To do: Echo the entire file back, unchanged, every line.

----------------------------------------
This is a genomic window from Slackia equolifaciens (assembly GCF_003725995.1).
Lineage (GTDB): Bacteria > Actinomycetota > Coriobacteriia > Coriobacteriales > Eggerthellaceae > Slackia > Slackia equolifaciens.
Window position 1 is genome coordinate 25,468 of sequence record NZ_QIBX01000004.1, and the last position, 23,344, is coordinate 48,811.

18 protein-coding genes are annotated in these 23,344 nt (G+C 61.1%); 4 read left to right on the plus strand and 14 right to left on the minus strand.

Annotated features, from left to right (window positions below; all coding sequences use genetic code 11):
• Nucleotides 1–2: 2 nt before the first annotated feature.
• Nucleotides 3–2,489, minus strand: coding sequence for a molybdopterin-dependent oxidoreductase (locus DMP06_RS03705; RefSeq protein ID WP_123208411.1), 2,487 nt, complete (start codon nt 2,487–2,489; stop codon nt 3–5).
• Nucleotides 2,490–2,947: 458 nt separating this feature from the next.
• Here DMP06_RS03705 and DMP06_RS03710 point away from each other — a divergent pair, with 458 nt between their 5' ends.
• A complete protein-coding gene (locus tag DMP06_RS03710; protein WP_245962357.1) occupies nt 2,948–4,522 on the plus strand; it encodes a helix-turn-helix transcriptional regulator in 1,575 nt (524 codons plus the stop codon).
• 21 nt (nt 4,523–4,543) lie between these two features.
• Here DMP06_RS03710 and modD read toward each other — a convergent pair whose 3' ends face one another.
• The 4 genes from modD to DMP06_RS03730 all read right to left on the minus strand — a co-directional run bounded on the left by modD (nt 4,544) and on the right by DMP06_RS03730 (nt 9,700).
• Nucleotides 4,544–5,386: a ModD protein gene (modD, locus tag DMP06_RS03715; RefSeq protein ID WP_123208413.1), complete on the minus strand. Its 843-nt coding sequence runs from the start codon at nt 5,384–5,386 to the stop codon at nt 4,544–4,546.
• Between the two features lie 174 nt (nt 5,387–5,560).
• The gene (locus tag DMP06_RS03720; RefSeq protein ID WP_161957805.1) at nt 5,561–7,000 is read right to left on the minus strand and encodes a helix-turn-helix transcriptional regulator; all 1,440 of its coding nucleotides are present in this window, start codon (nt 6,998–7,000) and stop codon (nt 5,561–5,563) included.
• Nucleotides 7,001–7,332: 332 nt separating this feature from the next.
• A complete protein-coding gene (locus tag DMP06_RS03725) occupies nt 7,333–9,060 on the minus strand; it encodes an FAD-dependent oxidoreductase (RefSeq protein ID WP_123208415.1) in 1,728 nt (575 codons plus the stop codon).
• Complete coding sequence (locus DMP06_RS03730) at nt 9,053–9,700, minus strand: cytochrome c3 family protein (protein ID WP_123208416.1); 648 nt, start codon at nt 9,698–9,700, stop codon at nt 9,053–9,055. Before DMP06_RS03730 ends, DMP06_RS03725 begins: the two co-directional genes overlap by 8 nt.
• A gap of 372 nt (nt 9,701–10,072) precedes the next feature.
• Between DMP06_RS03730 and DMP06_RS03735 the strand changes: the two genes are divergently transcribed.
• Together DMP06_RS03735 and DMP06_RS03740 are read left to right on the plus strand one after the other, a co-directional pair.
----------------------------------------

This is a genomic window from Slackia equolifaciens (assembly GCF_003725995.1).
Lineage (GTDB): Bacteria > Actinomycetota > Coriobacteriia > Coriobacteriales > Eggerthellaceae > Slackia > Slackia equolifaciens.
Window position 1 is genome coordinate 25,468 of sequence record NZ_QIBX01000004.1, and the last position, 23,344, is coordinate 48,811.

18 protein-coding genes are annotated in these 23,344 nt (G+C 61.1%); 4 read left to right on the plus strand and 14 right to left on the minus strand.

Annotated features, from left to right (window positions below; all coding sequences use genetic code 11):
• Nucleotides 1–2: 2 nt before the first annotated feature.
• Nucleotides 3–2,489, minus strand: coding sequence for a molybdopterin-dependent oxidoreductase (locus DMP06_RS03705; RefSeq protein ID WP_123208411.1), 2,487 nt, complete (start codon nt 2,487–2,489; stop codon nt 3–5).
• Nucleotides 2,490–2,947: 458 nt separating this feature from the next.
• Here DMP06_RS03705 and DMP06_RS03710 point away from each other — a divergent pair, with 458 nt between their 5' ends.
• A complete protein-coding gene (locus tag DMP06_RS03710; protein WP_245962357.1) occupies nt 2,948–4,522 on the plus strand; it encodes a helix-turn-helix transcriptional regulator in 1,575 nt (524 codons plus the stop codon).
• 21 nt (nt 4,523–4,543) lie between these two features.
• Here DMP06_RS03710 and modD read toward each other — a convergent pair whose 3' ends face one another.
• The 4 genes from modD to DMP06_RS03730 all read right to left on the minus strand — a co-directional run bounded on the left by modD (nt 4,544) and on the right by DMP06_RS03730 (nt 9,700).
• Nucleotides 4,544–5,386: a ModD protein gene (modD, locus tag DMP06_RS03715; RefSeq protein ID WP_123208413.1), complete on the minus strand. Its 843-nt coding sequence runs from the start codon at nt 5,384–5,386 to the stop codon at nt 4,544–4,546.
• Between the two features lie 174 nt (nt 5,387–5,560).
• The gene (locus tag DMP06_RS03720; RefSeq protein ID WP_161957805.1) at nt 5,561–7,000 is read right to left on the minus strand and encodes a helix-turn-helix transcriptional regulator; all 1,440 of its coding nucleotides are present in this window, start codon (nt 6,998–7,000) and stop codon (nt 5,561–5,563) included.
• Nucleotides 7,001–7,332: 332 nt separating this feature from the next.
• A complete protein-coding gene (locus tag DMP06_RS03725) occupies nt 7,333–9,060 on the minus strand; it encodes an FAD-dependent oxidoreductase (RefSeq protein ID WP_123208415.1) in 1,728 nt (575 codons plus the stop codon).
• Complete coding sequence (locus DMP06_RS03730) at nt 9,053–9,700, minus strand: cytochrome c3 family protein (protein ID WP_123208416.1); 648 nt, start codon at nt 9,698–9,700, stop codon at nt 9,053–9,055. Before DMP06_RS03730 ends, DMP06_RS03725 begins: the two co-directional genes overlap by 8 nt.
• A gap of 372 nt (nt 9,701–10,072) precedes the next feature.
• Between DMP06_RS03730 and DMP06_RS03735 the strand changes: the two genes are divergently transcribed.
• Together DMP06_RS03735 and DMP06_RS03740 are read left to right on the plus strand one after the other, a co-directional pair.